Billable Hours Got You Down? Start the New Year with a Refresh

Written by Allison Wolf

Alex said with a sigh, “January is like Groundhog Day with billable hours reset to zero, and it all starts over.”

This wasn’t the first time I had heard this said, nor the third. January comes with this sense of fatigue for many lawyers as the billable hour cycle starts anew.

As a coach, what concerns me most about billable hours is the attention it pulls from more important professional priorities. It is better to think about how you are progressing in your career than obsessing about the hours.

If you are in a legal practice that requires hourly billing, it is crucial to develop a simple billing routine so that your focus can instead be on doing good work, serving clients well, and investing in your professional development.

As coach Janiene Chand says, if billing is a skill you haven’t yet mastered – try a refresh:

“Instead of thinking of the start of a new year as a time to restart, you can think of it as an opportunity to refresh. Take the opportunity to do things differently, including your approach to billable hours. Take a look at the year before and check in with yourself. What worked well with your approach? What didn’t work well? How would you like this year to be different?”

Shift your attention from the annual target to the daily number.

One way to refresh your approach is to give attention to the daily small number and allow your small daily wins to accumulate over the year.

Carina Bittel, Legal Management Consultant, breaks it down this way:

“The challenge is that people focus on the big number – the total annual target, which is a lot of hours to contemplate all at once. There is also a corresponding anxiety of falling behind and having it on your back all year. Sometimes, lawyers will get a slow start to the year and feel like catching up is hopeless. I encourage people to break their billable hour commitment into much smaller pieces and then chip away at that target one piece at a time.”

Here is the way to do this:

  • There are 366 days in 2024 (leap year).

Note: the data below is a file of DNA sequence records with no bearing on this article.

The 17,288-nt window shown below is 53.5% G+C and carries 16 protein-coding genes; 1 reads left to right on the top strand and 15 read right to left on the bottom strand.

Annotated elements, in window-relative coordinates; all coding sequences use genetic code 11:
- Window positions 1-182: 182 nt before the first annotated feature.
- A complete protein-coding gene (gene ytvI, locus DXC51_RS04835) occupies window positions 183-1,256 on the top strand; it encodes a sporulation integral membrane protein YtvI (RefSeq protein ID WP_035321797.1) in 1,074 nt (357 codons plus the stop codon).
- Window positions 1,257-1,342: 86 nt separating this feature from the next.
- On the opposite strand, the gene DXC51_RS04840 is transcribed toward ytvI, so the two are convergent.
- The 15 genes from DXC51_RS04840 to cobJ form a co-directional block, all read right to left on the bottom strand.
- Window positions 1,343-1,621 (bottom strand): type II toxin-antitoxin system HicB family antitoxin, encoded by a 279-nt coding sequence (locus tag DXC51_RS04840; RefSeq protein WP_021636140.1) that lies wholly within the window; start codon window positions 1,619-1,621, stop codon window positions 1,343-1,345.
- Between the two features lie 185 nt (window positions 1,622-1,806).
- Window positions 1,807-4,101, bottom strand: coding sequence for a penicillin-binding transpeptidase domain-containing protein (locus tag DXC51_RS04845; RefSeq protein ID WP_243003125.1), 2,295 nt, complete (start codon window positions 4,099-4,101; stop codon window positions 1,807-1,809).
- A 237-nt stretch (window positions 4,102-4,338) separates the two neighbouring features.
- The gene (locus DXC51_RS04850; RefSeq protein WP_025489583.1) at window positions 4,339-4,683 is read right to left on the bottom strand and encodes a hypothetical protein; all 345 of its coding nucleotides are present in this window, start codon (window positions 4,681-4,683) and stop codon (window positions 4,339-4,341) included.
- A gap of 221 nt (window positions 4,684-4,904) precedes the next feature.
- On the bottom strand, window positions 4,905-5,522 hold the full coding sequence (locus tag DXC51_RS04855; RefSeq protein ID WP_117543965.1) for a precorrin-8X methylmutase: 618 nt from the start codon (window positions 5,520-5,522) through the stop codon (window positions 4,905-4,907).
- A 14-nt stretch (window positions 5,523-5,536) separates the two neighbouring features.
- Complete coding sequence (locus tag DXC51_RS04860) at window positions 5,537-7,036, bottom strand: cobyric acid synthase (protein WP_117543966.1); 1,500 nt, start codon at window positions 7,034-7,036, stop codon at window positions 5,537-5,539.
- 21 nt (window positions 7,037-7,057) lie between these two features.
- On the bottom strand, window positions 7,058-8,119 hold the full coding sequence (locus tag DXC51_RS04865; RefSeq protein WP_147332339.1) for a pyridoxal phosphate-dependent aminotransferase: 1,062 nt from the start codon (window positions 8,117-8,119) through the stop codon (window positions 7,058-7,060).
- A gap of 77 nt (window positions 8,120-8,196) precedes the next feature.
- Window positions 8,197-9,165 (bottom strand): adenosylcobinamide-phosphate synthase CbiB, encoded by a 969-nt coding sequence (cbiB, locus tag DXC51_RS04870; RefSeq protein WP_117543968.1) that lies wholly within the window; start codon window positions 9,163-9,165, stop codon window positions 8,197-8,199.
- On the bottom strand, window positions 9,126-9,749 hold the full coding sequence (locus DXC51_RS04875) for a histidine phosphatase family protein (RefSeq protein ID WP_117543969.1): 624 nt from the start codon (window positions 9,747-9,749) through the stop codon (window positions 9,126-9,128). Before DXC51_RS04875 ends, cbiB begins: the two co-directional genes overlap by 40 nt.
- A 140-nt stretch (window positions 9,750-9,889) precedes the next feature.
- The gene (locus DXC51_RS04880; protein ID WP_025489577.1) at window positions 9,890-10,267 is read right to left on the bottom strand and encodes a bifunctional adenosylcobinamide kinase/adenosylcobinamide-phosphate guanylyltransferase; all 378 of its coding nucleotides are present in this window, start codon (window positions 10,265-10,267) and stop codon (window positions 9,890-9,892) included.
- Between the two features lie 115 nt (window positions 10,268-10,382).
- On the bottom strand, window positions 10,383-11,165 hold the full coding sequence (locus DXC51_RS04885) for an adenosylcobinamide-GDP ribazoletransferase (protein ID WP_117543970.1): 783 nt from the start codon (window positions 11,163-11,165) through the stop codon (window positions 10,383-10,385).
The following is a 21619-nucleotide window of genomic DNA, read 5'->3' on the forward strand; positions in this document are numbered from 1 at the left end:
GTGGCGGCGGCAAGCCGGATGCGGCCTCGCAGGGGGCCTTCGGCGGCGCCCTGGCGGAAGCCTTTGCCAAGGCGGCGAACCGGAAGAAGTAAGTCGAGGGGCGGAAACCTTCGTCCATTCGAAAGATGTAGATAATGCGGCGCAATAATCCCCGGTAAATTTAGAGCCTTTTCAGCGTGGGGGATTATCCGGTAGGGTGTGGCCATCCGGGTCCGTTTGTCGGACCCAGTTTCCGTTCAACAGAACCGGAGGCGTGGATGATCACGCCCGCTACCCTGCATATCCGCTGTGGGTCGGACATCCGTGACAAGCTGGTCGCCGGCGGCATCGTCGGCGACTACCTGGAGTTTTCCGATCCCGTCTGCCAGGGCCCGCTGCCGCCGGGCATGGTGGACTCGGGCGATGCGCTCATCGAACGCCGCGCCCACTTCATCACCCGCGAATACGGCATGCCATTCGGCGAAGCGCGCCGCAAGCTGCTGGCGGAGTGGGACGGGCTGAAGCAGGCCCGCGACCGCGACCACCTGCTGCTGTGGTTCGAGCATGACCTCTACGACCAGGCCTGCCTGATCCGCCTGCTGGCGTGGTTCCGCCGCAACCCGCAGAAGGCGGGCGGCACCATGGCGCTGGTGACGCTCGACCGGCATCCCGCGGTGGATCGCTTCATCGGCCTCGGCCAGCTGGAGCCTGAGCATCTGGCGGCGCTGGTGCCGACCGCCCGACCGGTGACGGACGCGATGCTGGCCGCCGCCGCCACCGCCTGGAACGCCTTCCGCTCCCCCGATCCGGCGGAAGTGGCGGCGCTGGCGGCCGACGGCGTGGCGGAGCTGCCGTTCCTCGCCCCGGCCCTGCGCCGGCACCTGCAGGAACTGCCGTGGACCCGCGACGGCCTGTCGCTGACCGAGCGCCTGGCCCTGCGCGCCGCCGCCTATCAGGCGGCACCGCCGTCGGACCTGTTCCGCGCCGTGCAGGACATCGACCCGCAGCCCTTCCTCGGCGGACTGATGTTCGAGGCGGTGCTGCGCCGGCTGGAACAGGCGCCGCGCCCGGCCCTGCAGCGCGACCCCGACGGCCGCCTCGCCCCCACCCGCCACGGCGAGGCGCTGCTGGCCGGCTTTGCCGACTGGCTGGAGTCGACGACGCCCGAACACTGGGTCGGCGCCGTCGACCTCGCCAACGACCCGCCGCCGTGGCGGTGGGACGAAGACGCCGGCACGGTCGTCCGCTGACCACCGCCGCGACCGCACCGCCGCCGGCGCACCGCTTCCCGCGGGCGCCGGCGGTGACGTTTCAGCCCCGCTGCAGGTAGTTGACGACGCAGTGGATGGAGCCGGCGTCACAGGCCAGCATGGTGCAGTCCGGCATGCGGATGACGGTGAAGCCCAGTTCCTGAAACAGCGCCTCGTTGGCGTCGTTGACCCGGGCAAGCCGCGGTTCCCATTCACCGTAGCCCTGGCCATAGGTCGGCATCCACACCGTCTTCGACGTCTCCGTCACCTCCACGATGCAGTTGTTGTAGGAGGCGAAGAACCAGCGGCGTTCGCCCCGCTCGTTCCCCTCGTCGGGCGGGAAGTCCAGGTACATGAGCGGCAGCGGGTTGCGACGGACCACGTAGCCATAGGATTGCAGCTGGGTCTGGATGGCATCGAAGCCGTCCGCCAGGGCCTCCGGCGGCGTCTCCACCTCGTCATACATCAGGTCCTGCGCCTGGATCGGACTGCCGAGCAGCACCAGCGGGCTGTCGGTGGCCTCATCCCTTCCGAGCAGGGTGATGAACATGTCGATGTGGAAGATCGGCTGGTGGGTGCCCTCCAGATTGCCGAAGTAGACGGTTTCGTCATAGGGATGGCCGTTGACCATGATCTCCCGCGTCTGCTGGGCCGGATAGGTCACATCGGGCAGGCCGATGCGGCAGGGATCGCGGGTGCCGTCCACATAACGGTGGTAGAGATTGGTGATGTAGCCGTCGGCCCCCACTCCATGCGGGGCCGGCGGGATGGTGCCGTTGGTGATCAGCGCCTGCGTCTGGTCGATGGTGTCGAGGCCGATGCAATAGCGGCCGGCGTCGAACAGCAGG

• Take out weekends and public holidays, and there are 251 working days.
  • Take out 15 vacation days (or however many vacation days you plan to take), and maybe another six full days spent in conferences, professional development, marketing events, etc. That’s 230 working days.
  • Take your target and divide it by 230, and that’s your daily billable hour target.
  • For example, if your target is 1650, divide it by 230; that’s just under 7.2 hours/ day. It’s still a lot of dedicated billable time. Still, it’s manageable, and it factors in work-free holiday time, time for professional development and marketing events, and any time worked on weekends provides surplus hours.

The trick after that is to stay on it from the start of the year. Ideally, even build a bit of a buffer in the first months of the year so that if you hit a lull or an unexpected bump, you have a bit of flex (in addition to the flex you already built into your formula).”

If you have a bad start to the year because there isn’t enough work due to economic or other conditions, then once the work starts to flow, get back into the daily rhythm and bill as you had planned. Don’t stress about falling behind. With the above example, keep your aim on billing 7.2 hours a day. Don’t burn yourself up playing catch-up.

I also encourage you to check in on your money mindset. Your education, your training, and your experience are valuable. Your work helps contribute to your salary and benefits and to everyone at the firm. Clients who pay full fees for their work help make it possible for your firm to offer others lower cost or pro bono services. It is essential that you are paid for the work you put in. Accurately recording your time and billing clients is the way to do this.

The bottom line:

If billable hours are a big concern for you, start this New Year with a refreshed approach. Make recording time into a simple daily habit, focusing on making good use of each workday.

About the author

Allison Wolf

I am the founder of AWAL and one of the most senior coaches for lawyers in North America. I have helped countless clients over the past fifteen years, develop thriving legal practices and before that served as director of marketing for award-winning law firms. My specialty is uncovering the thinking traps and gaps holding clients back and helping them acquire the mindsets, skills, and habits for growing successful and rewarding legal careers. After a career in legal marketing and business development with law firms in Beijing, New York, and Vancouver, I was trained as a coach in 2004 at Royal Roads University and now coach clients from across North America. You can reach me at allison@shiftworks.ca or learn more about my coaching practice from the coaching section of the Attorney With A Life Website.

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